Living in Uganda with Boys

One of these things is not like the other…

So I think that I’d be doing the (female) world a disservice if I didn’t share my insights from living with 3 guys for about a month in a rural Ugandan village. I’m not feeling exceptionally creative so I’m just going to list some of my observations bullet point style:

Disclaimer: Scott, Matt, and Austin are three phenomenal guys, and though I may jest about things, I think the world of them and would travel back to Uganda with them tomorrow if I could.

>Boys will take a joke (which wasn’t that funny to begin with) and will beat it until it’s dead and lying in an unrecognizable heap on the ground. But somehow it just becomes more and more hilarious to them.

>Boys will talk about weapons and will carry weapons and will justify the aforementioned weapon-carrying all day long. There’s no use in trying to reason with them about it. Seriously, conserve your words.

>Boys gossip too. Don’t let them try to tell you otherwise. (Note: I do not say this in attempt to justify or excuse female gossip.)

>Boys like girls because they smell good and guys don’t. Except when they use Old Spice of which there are apparently 1007 variations. Speaking of, the Old Spice commercials are ridiculous (go ahead, youtube it).

>Boys like to get things done. If there are a few casualties along the way, so be it. On the other hand, I still maintain that many, many things wouldn’t get done if us girls weren’t around.

>Boys can talk about zombies for hours. I seriously think at least 14.5% of our conversational time was devoted to that topic. Apparently most guys have a detailed game plan of what they would do if their city was suddenly taken over by zombies. Because that’s practical and realistic. (Btw, I would definitely go to the top of the glowing green “skyscraper” in the center of downtown Raleigh. In part because it has a great vantage point of the surrounding area, but mostly because it looks like something out of a scene from Spiderman at night. My hope is that the zombies would be scared off by the apparent presence of the Green Goblin.)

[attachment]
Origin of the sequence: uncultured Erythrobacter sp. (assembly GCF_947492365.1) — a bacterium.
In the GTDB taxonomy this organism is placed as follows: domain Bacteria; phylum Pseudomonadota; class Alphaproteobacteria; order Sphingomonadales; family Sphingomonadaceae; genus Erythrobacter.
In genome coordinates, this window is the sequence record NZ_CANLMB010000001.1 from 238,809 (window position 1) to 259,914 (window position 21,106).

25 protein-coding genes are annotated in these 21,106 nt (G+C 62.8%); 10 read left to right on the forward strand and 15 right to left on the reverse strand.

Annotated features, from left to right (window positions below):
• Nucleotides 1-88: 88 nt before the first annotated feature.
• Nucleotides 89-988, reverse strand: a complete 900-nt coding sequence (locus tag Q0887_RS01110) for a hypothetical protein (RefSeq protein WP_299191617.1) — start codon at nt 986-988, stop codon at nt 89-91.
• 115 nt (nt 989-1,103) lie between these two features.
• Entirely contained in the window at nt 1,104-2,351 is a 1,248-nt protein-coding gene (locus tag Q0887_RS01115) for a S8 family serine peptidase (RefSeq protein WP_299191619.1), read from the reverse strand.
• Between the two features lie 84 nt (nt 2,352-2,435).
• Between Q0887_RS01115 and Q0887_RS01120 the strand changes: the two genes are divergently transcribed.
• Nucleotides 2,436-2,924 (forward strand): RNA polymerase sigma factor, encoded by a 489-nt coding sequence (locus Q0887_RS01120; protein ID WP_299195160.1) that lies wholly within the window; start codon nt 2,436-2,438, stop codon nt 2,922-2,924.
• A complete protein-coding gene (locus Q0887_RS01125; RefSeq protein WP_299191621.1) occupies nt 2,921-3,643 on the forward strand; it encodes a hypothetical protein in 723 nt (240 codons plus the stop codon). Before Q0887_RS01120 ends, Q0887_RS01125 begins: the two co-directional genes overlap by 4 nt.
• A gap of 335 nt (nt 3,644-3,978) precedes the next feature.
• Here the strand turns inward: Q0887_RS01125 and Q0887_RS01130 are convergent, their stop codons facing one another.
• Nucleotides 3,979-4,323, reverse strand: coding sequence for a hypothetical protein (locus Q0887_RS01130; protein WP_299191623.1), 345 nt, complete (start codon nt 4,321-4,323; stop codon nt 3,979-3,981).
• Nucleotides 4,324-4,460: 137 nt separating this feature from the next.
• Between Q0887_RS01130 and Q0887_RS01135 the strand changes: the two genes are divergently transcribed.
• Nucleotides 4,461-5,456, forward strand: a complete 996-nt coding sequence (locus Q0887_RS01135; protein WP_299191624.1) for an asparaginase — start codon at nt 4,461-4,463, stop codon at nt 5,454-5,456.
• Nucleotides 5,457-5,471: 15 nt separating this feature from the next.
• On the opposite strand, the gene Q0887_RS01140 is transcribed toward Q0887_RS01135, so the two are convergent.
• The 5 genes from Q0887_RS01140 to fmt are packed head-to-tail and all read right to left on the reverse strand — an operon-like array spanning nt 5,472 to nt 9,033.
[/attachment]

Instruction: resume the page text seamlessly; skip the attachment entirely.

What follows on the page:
>Boys can and will talk about their feelings. Just not the way most girls do, or nearly as often. And I personally am okay with that.

>Boys like their toys. Be it iPhones or motorbikes or fancy military backpacks that rival Mary Poppins’ handbag in terms of the amount of stuff you can fit in them.  It really does no good to criticize this infatuation, so I’ve found that being supportive while trying to help maintain their grounding in reality is the best approach.

>Boys are protective over girls (if they aren’t, they should be). Travel with them and you will be safe, will avoid getting ripped off, will have your bed net tucked in every night, will get the last piece of the coveted chocolate stash and the best part of the Clif bar, and will have the most comfortable (by far) sleeping arrangement on the plane ride.

>Girls… contrary to popular belief, boys don’t need us in order to function. They really can manage quite well on their own (except for the whole procreation thing). However, I do think they realize that they would much rather live with us than without us.

>Boys get that it’s hard to be a girl and they do not want to trade places with us even for a day.

>Boys are not looking for perfection. So, ladies, let’s please stop killing ourselves in the pursuit of it.

>Boys are not made of stone or steel. And they don’t have an unshakable confidence. They need encouragement, support, and compassion. And sometimes a whole lot of patience.


About Amy

So here is where Wordpress encourages me to include some interesting and witty "biographical info". Biography essentially means 'life recorded' (thank you, basic Greek knowledge). I guess technically they should term it "autobiographical info" since I'm writing it about myself, right? Well, I'd like my autobiography to be about someone other than me. How's that for an oxymoron. Not to us, but to Your name be the glory [Psalm 115:1]
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